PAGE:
When parents suspect that their children have difficulty in reading, most parents and teachers take the constructive step of providing more practice in reading at school and at home. When this step is not fruitful, it is time to ask if a learning disability is present. The assessment for problems in reading requires tests for reading and intelligence level. A youngster's reading ability should roughly match his or her intelligence level.
The general strategy in successful testing in preparation for an IEP is to reveal a clear line of evidence from the difficulty in the classroom to difficulties in underlying skills to impairments in subcomponent skills or associated secondary cognitive skills to impairments in basic cognitive skills. The parent can ask for clarification of what each test directly measures and make meaningful contribution to the assessment process. A few guidelines will help the parent understand how to assess the tests.
Classroom Performance Below Intelligence Level Expectations
A Psychological, Cognitive Deficit
A Learning Disability
The first step in the assessment of a reading problem is to determine if the reading level is delayed in comparison to intelligence. There are several different intelligence tests. The choice of which intelligence test to use should be informed by the suspected area of disability. That is, an intelligence test which allows for assessment in an area less affected by the suspected disability should be used. Otherwise, the estimate of intelligence will be contaminated by the disability and decision makers will be possibly caught in a dilemma of what is the level of a student's "real" intelligence. For example, the Wechsler series of intelligence tests have two component scales which combine to make up the "Full Scale IQ" score: a Verbal Scale and nonverbal (Performance) Scale. The student with a language disability may score quite a bit lower on the Verbal Scale, thus lowering the overall "Full Scale" score. On the other hand simply using the Comprehensive Test of Nonverbal Intelligence may substantially bypass the disability. Or, the Stanford Binet IV may allow providing credit for an answer the youngster has difficulty expressing, thereby providing a verbal intelligence score less dominated by expressive-language difficulties.
It should be realized however, that there is no way to entirely bypass a cognitive disability. The brain functions as a unified organ and an injury in one location more or less affects the quality of thinking in all other areas. For example, the difficulty in sequential reasoning and memory which is common to language disorders may affect the ability to reason through a problem in constructing visual patterns. The student may attempt to sequentially think through the steps of a complex problem rather than rely on the innate intuition which might be sufficient for a simple problem. It is just that the "spatial" problems rely less on language or sequential processing skills than expressive-language tasks or other verbal tasks. Any specific test places more or less demand on particular skills but can never be assumed to be totally free of influence from a particular disability.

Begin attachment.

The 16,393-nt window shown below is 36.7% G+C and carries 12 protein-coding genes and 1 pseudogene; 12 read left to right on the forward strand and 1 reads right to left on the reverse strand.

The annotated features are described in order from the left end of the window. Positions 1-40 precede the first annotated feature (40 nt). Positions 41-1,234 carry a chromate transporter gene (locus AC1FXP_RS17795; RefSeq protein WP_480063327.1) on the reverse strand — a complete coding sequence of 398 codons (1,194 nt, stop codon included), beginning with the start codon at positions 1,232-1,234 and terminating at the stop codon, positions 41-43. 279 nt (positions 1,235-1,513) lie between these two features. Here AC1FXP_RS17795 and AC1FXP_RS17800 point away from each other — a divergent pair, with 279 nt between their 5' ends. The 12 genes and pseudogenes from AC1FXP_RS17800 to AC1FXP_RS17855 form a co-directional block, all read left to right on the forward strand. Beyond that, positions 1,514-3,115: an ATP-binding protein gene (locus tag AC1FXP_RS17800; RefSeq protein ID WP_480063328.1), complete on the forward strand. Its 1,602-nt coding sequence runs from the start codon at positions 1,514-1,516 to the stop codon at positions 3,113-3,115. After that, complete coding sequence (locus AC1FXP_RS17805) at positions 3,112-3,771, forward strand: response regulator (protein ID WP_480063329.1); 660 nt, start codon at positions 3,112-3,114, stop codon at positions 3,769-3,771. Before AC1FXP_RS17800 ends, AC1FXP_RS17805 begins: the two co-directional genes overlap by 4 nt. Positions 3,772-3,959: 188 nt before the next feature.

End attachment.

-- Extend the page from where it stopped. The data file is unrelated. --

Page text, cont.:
Once an estimate of intelligence is reached, it can then be used as a comparison for measuring the severity of delay in reading development. The traditional intelligence tests were developed to predict success in school and the achievement test scales are almost always placed on a similar measurement scale so the numbers should match with only slight adjustments.
The test for the assessment of reading level depends on the age of the child. Early elementary children whose curriculum is mainly involved in learning basic reading skills should be assessed in reading word mastery. The ability to rapidly pronounce words is essential for a reading level which can relied on for effortless reading. The Woodcock series reading tests are widely used for this purpose and are very useful in this regard. These tests require that a child correctly read a word within 5 seconds. In another subtest in the Woodcock series, the student is asked to read "nonsense" words so that phonic mastery can be assessed independently of "naming" a word which is visually recognized without sounding out the word. In early grades, some children will have memorized words without really mastering the phonic code; this leaves them vulnerable to reading problems in later grades and ongoing spelling problems. In the need to save time, examiners will often administer the word reading list but not the nonsense word list thereby missing diagnosis of early nonreaders who are simply memorizing words.
The objective in choosing a test is to provide an objective, standardized assessment of the skills needed for success in the classroom or curriculum. When an older student is being asked to read, the youngster is expected to read paragraphs or multiparagraph material. Therefore, an adequate reading assessment must include paragraph reading material. Otherwise, the student is not being assessed on the real requirements for success in the classroom. Success in the task of reading a paragraph or longer material in class or for homework depends on:
- reading speed,
- reading accuracy,
- the ability to sustain concentration while reading,
- comprehension of the material, and
- retention of what is read